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If I ever think things are bad here in the U.S.


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I'll try and remember the people affected by the tsunami. This is difficult for me to wrap my mind around -- so many people killed, and still counting. So very tragic.

Now, think of what we would experience if something like this happened here in the U.S. Yes, there would be some chaos, but people would have access to the best health care possible, in droves, and would be transported wherever they needed to be. A good portion of those severely injured would survive because of our abilities in that regard.

The next time one of us decides to take off for parts unknown and we leave the sanctuary of the U.S., remember this. Remember that once we leave our borders, our medical care and health concerns move way down on the totem pole. In some of the areas hardest hit by the tsunami, on a good day, they have little or no access to the most basic health care that we take for granted.

Not only am I grateful to be alive, I'm grateful to have been born an American. It's something I take pride in daily.

I grieve for the people suffering now, and hope that all the dollars and supplies everyone is fussing about offer them some comfort and much needed assistance.

May God hold them close.


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Thank you for acknowledging just some of the many good things about our country that lots of men & women have paid a great price to offer us.

The freedom we enjoy really is acquired at a cost.But as often times as we tend to take for granted those freedoms it really is a pleasure to be able to have soooo many things available to us.

Every day some of our sons & daughters are paying the ultimate price,or recieving wounds and injuries that they will live with and suffer with their entire lifetimes so that we can exercise these rights and freedoms we have available & all too often take for granted.

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I haven't been watching the news at all for weeks. I get the read updates of the devastation in the written news from the computer.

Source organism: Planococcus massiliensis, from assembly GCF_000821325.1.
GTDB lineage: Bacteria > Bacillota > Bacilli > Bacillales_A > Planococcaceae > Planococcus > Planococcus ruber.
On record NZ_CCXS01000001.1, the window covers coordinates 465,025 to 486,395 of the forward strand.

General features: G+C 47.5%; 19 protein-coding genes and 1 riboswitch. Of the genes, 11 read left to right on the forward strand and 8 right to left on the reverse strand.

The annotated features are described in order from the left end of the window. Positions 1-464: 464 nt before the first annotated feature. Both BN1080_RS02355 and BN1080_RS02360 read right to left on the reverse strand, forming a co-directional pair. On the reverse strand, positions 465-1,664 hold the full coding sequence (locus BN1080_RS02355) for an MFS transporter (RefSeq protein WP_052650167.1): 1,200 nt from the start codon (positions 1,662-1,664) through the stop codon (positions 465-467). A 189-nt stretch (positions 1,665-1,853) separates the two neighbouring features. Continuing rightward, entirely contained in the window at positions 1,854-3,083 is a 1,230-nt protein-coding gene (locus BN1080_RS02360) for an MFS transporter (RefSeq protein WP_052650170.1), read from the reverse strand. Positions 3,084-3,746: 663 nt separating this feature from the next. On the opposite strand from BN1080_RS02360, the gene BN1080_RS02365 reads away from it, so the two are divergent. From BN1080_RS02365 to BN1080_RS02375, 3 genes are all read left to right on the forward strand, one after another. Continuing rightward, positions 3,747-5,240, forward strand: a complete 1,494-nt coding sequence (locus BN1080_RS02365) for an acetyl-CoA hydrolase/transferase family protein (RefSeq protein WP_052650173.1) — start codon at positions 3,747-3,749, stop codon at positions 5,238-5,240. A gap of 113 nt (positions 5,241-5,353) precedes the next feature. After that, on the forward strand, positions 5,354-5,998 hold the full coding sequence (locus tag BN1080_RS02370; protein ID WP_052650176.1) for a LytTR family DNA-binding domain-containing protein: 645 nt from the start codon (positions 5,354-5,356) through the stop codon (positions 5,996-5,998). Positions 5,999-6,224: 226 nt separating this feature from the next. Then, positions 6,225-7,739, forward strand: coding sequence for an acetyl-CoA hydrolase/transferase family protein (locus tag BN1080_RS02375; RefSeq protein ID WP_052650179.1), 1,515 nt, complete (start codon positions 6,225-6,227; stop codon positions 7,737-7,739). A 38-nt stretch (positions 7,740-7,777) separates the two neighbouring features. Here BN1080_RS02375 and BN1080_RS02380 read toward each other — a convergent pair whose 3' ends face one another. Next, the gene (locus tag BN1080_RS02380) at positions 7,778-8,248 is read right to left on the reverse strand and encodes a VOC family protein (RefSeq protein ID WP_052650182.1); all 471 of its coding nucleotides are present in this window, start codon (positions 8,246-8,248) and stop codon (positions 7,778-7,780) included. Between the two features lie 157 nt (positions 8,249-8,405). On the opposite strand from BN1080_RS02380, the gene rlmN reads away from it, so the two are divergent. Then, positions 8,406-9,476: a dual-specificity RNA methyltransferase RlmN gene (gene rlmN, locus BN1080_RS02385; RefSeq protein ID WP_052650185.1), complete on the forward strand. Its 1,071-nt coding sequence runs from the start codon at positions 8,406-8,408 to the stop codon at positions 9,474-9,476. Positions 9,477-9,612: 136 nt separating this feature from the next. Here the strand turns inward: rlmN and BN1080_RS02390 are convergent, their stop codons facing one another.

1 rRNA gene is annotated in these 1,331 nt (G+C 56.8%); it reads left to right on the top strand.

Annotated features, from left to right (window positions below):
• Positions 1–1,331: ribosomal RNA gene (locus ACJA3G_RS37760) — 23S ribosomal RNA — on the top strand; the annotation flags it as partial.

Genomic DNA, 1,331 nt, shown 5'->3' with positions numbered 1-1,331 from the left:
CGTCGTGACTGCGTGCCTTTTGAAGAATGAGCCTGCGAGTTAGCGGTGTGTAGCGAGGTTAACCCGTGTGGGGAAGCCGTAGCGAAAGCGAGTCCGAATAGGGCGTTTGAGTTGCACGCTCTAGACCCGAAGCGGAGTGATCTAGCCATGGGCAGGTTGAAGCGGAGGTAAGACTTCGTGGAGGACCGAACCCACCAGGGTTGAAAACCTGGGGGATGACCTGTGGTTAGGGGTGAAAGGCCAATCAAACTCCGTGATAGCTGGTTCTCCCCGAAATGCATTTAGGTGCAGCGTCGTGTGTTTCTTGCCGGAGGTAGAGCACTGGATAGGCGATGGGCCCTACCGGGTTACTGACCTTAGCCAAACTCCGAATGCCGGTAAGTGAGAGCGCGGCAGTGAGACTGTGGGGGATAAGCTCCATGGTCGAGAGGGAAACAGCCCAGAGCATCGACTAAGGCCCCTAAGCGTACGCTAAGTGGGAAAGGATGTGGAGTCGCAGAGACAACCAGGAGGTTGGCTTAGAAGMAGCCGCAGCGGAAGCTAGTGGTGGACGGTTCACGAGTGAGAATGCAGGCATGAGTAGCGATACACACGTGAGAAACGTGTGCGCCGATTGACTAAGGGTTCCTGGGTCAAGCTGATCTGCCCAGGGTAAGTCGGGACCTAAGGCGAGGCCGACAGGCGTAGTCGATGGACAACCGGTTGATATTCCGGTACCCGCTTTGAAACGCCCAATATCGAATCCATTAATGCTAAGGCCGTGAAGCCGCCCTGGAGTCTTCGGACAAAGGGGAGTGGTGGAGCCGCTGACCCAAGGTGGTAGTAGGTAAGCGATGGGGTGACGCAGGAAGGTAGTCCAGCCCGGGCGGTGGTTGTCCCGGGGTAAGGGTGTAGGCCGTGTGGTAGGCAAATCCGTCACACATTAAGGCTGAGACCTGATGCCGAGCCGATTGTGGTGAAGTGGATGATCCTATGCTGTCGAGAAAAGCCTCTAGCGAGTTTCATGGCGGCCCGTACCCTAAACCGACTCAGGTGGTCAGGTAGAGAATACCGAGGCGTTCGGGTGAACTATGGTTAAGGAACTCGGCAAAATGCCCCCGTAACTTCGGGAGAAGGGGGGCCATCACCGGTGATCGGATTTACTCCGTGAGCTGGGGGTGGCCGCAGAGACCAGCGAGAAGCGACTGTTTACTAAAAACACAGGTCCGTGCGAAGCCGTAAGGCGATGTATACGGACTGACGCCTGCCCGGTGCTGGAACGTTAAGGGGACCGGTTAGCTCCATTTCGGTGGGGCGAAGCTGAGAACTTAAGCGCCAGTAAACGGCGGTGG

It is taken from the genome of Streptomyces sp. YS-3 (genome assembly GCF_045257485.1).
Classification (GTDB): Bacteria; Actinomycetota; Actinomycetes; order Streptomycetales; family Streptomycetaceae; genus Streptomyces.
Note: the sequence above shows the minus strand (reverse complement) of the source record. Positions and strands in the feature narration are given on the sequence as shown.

It is horrifying.

Yes, Di. In every way, I am a blessed woman. The more I am reminded of others losses, the more I know what a gifted life I have had. And have.

And thank you, Frank, for your service in the military in the defense of our great country. So much to be grateful for.

Cindi o'h

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Five months before Dave was diagnosed with lung cancer we got on a plane and flew for 18 hours to China. Before we left we purchased emergency health insurance which would have included transporting us back to the U.S. if one of us got sick/injured. We put alot of thought into that and believe me, we heard alot about it from others who have gone before us. I even packed some leftover needles and syringes from my infertility treatment because we have heard over and over how they reuse needles in China. Thank God we didn't need any of it, but Dave was so so sick as soon as we got back, and now we know WHY (SCLC). Suppose he got that sick while we were there? We would have needed all of our preplanned resources and more.

Trust me, if you've been to Asia at all you can just imagine what it's like over there dealing with this huge disaster. Hong Kong (home of our beloved Berisa) and Japan probably have state of the art healthcare systems, but mainland China certainly does not and I'm guessing most of the rest of Asia doesn't, either.

Trust me, we are so blessed here. Lucky. Our healthcare, while not perfect (but what is perfect?) is unbelievable compared to the rest of the world.

Karen c.

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p.s. and we got a little peek at healthcare in China, too. We had to take the babies to a clinic for checkups before they got their visas to enter the U.S. now, this was a clinic in a fairly modern/western city (Guangzhou) and a main part of this clinic's business was doing adoption checkups on babies, so they probably were about as top notch as they could be, but I felt like I was in an isolated country clinic circa 1940's America.


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